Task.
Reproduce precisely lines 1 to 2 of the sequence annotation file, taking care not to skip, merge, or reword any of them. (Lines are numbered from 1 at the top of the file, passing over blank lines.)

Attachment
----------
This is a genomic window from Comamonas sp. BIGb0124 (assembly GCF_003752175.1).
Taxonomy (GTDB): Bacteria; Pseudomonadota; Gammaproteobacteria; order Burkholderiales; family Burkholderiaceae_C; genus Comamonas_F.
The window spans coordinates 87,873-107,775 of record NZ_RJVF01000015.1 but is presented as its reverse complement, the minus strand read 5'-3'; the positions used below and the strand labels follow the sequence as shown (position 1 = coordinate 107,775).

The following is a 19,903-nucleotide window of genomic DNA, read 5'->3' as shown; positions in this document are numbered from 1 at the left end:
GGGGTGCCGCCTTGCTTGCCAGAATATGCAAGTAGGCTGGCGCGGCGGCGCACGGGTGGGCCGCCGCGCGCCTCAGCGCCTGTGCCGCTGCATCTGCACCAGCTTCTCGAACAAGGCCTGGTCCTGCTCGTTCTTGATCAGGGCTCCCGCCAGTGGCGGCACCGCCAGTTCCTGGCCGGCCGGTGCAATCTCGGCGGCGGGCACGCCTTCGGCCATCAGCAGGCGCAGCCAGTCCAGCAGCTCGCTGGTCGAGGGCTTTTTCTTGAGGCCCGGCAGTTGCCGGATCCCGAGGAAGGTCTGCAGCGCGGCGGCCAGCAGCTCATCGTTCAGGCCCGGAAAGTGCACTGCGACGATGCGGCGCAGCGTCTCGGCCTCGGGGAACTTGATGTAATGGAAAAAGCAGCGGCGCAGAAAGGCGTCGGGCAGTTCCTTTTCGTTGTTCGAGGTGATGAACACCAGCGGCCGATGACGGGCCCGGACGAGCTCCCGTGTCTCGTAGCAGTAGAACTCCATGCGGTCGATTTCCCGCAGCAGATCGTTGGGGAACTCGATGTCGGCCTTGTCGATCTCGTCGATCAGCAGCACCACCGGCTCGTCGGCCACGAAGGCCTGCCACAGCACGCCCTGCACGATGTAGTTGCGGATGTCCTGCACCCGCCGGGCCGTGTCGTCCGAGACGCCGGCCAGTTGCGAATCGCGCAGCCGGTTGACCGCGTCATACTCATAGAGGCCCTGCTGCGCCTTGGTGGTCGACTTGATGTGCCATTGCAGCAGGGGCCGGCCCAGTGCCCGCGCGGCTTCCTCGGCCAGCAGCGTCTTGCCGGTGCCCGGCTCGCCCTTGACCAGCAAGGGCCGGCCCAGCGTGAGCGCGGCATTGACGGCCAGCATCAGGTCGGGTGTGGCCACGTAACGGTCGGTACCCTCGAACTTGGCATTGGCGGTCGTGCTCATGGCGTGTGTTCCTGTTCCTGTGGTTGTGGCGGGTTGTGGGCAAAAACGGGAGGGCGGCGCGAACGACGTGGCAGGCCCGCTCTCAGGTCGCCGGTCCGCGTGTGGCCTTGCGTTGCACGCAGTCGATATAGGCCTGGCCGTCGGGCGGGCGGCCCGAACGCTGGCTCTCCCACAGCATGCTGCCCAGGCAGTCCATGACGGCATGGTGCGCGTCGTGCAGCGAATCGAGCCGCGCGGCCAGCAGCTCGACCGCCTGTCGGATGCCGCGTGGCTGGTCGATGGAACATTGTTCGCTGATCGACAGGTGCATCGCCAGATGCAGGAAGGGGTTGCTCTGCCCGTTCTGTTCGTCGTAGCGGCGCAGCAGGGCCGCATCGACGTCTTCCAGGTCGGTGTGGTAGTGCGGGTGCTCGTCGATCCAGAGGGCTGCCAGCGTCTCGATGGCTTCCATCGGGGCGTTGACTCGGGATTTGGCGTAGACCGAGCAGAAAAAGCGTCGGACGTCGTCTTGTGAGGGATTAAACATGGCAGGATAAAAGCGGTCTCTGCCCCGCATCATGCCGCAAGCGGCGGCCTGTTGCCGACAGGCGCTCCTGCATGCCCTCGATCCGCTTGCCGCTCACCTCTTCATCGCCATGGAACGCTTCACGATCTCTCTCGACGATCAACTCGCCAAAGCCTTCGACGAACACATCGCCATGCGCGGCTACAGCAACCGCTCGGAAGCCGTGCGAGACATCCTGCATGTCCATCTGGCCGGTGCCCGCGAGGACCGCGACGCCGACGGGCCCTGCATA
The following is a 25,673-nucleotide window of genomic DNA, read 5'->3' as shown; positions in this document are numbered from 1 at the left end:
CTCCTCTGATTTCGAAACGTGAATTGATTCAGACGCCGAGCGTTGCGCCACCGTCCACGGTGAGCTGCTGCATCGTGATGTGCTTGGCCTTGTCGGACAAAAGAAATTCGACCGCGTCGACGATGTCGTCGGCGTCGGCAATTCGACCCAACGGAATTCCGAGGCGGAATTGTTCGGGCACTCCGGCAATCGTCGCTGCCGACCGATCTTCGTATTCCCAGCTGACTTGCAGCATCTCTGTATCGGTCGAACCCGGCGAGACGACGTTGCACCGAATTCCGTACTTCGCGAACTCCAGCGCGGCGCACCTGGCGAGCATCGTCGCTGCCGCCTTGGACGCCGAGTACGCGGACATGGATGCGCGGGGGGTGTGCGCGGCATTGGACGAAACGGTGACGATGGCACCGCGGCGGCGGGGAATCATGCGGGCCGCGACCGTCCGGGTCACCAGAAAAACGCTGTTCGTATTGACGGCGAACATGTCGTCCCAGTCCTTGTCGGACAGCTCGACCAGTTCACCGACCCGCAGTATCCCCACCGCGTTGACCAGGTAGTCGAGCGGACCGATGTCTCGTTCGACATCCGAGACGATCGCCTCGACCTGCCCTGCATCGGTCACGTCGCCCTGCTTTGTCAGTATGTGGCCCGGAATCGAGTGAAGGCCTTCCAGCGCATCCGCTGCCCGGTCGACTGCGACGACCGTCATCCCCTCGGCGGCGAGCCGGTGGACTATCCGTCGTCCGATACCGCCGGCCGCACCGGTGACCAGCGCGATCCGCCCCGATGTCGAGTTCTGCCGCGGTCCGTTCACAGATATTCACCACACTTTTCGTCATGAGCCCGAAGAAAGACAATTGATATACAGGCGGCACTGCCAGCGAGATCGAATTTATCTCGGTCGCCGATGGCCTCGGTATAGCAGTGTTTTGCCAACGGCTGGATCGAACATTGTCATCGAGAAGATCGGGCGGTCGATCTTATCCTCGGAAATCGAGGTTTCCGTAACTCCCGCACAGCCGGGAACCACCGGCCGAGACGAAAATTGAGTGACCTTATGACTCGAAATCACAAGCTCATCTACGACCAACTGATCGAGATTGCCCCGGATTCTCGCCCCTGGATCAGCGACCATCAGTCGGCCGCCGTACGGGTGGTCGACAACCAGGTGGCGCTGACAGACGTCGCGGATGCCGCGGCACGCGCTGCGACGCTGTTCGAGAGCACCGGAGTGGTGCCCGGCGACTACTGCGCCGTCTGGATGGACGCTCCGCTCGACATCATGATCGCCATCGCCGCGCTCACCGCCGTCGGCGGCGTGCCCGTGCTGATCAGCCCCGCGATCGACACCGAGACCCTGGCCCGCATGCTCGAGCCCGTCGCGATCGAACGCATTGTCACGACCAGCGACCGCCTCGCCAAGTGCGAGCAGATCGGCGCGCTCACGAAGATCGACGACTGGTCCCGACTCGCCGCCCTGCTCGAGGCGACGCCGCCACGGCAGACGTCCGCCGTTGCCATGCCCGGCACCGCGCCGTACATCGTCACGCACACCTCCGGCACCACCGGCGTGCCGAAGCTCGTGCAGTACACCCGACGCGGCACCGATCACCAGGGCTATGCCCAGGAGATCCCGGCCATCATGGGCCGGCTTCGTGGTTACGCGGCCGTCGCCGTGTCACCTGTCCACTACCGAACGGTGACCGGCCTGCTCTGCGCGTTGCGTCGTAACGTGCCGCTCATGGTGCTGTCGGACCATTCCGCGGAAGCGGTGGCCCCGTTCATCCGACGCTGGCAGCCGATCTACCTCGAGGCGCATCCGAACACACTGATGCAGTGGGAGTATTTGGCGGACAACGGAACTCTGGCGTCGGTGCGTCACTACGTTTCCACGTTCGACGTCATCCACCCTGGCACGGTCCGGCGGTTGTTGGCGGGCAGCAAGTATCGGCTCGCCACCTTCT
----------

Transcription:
This is a genomic window from Comamonas sp. BIGb0124 (assembly GCF_003752175.1).
Taxonomy (GTDB): Bacteria; Pseudomonadota; Gammaproteobacteria; order Burkholderiales; family Burkholderiaceae_C; genus Comamonas_F.